Environmental, social, and governance (ESG) investing considers financial returns as well as environmental, social, and governance factors, such as CO2 emissions. Today, investors have more options to align their investments with their values than ever before.
ESG investing has gone mainstream. More investors want to support businesses with good climate, diversity, and governance track records. With climate change increasingly in the news, many investors also want to own fewer oil and gas stocks. Unsurprisingly, a 2019 Morgan Stanley study found that 95% of millennials are interested in sustainable investing.
So what are the options for investors who are interested in ESG?
Consider environmental, social, and governance funds
The easiest way to get started is to look at your current investments and replace them with sustainable alternatives. If you are currently invested in non-ESG, conventional ETFs or mutual funds, you can replace them with ESG alternatives.
Some caution is advised. There are no consistent standards among ESG funds, and many have been accused of “greenwashing” or slapping a green label on a conventional investment.
Still, you have many options.
Diversified ESG funds. The largest ESG funds try to mimic the performance of the broader market. They do this while excluding companies with low ESG scores and buying more “best in class” companies in each industry. But many funds in this category, including the largest, ESGU, still invest in fossil fuels like oil and gas. If you want to avoid fossil fuels, you can take a look at iShares ETFs like USXF, DMXF, and EMXF.
Low-carbon funds. If you mostly care about climate change risks and are less concerned about social or governance factors, you can buy low-carbon funds. Low-carbon funds like CRBN target a lower carbon footprint than the market while investing in each industry.
Clean energy funds. If you want to invest in climate change solutions, there are several funds that invest in renewable energy and cleantech stocks. Some of the biggest ones are ICLN, QCLN, PBW, TAN, and FAN.
Carbon credits. Carbon credits, the permissions to emit carbon and other greenhouse gases, have been one of the best-performing commodities over the past five years. But you can still get involved. KraneShares Global Carbon ETF (KRBN) lets you invest in carbon credit schemes from the European Union, California and the northeastern U.S.
Green bonds. Green bonds finance sustainable projects like clean energy and green buildings. Small individual investors can’t buy green bonds (or other bonds) directly. Bonds are sold to institutions such as pension funds that buy large chunks. However, over the past few years, several ETFs and mutual funds have let individuals access the green bond market. Today there are two green bond ETFs, BRGN and GRNB, and three green bond mutual funds.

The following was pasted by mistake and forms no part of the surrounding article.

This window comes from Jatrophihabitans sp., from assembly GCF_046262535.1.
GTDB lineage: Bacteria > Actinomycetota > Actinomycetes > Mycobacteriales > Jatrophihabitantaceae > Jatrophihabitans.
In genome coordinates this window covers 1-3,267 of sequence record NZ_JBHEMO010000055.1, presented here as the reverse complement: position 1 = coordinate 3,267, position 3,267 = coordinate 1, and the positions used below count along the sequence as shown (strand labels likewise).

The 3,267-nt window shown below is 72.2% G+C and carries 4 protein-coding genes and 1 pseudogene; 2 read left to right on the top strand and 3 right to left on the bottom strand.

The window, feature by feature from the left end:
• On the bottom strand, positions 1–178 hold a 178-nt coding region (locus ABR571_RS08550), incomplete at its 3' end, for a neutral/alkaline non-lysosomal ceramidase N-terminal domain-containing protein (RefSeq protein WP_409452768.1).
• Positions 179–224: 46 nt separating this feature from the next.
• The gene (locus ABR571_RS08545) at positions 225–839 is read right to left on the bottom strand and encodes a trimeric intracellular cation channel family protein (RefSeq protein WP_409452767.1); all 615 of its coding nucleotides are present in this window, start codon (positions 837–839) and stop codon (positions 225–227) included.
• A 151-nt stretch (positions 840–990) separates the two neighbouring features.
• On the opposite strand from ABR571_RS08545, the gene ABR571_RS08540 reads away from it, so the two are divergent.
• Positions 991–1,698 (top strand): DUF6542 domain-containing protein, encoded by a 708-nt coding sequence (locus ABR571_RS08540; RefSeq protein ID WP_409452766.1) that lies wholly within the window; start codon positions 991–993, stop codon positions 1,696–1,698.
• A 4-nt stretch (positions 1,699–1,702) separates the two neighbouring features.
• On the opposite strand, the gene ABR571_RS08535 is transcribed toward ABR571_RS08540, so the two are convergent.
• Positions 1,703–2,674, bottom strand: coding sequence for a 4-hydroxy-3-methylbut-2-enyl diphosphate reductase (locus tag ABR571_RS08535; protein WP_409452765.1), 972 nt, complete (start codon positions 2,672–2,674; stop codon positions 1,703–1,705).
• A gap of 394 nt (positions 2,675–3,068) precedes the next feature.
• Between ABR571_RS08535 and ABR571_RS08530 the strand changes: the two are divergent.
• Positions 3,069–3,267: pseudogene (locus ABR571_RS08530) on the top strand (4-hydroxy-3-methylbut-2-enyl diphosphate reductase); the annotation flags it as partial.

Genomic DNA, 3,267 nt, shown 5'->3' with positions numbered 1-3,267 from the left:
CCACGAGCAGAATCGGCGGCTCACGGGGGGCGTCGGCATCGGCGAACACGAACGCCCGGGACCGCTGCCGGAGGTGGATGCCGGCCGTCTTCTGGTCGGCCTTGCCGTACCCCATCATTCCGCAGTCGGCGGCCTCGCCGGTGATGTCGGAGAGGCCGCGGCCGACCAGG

ESG stocks. There are several ways you can find ESG stocks. Many publications like Barron’s publish lists of sustainable companies, and ESG rating agencies, such as MSCI and Sustainalytics rate companies on environmental, social, and governance factors. Some green investor favorites include green energy majors like NextEra Energy, Iberdrola SA, and Brookfield Renewable Partners.
Consider robo-advisors with sustainable options
If picking funds and managing your investments with an ESG angle sounds like a lot of work, you can have your assets managed by a robo-advisor. Robo-advisors are online financial advisors that build and maintain your portfolio for you. Over the past couple of years, over ten robo-advisors started to offer socially responsible options, and sustainable investing site SustainFi has reviewed all of them.
Sustainable robo-advisor options include Betterment’s Impact Portfolios, Acorns Sustainable Portfolio, M1 Finance Socially Responsible Investing Pies, and Personal Capital’s Socially Responsible Personal Strategy.
Using a robo-advisor does come with extra cost compared to the DIY approach. Robo-advisors generally cost 0.25%-0.35% of your assets each year on top of the cost of the funds in the portfolio. But the total is still much cheaper than going to a human financial advisor.
Invest in green projects
For an individual investor, it can be hard to access climate tech private equity or venture capital funds. But if you want to make an impact and are willing to take some risk with spare money, you can invest in green projects.
Launched in mid-2020, Raise Green offers crowdfunded investments in green projects. They have recently marketed investments in Ola Filter Corporation, a company that creates water filters for developing countries, and BlocPower, a company electrifying buildings.
ESG investing could be perfect for you if you want to reduce risk, align your investments with your values, and generate better returns. Now you have more options than ever before.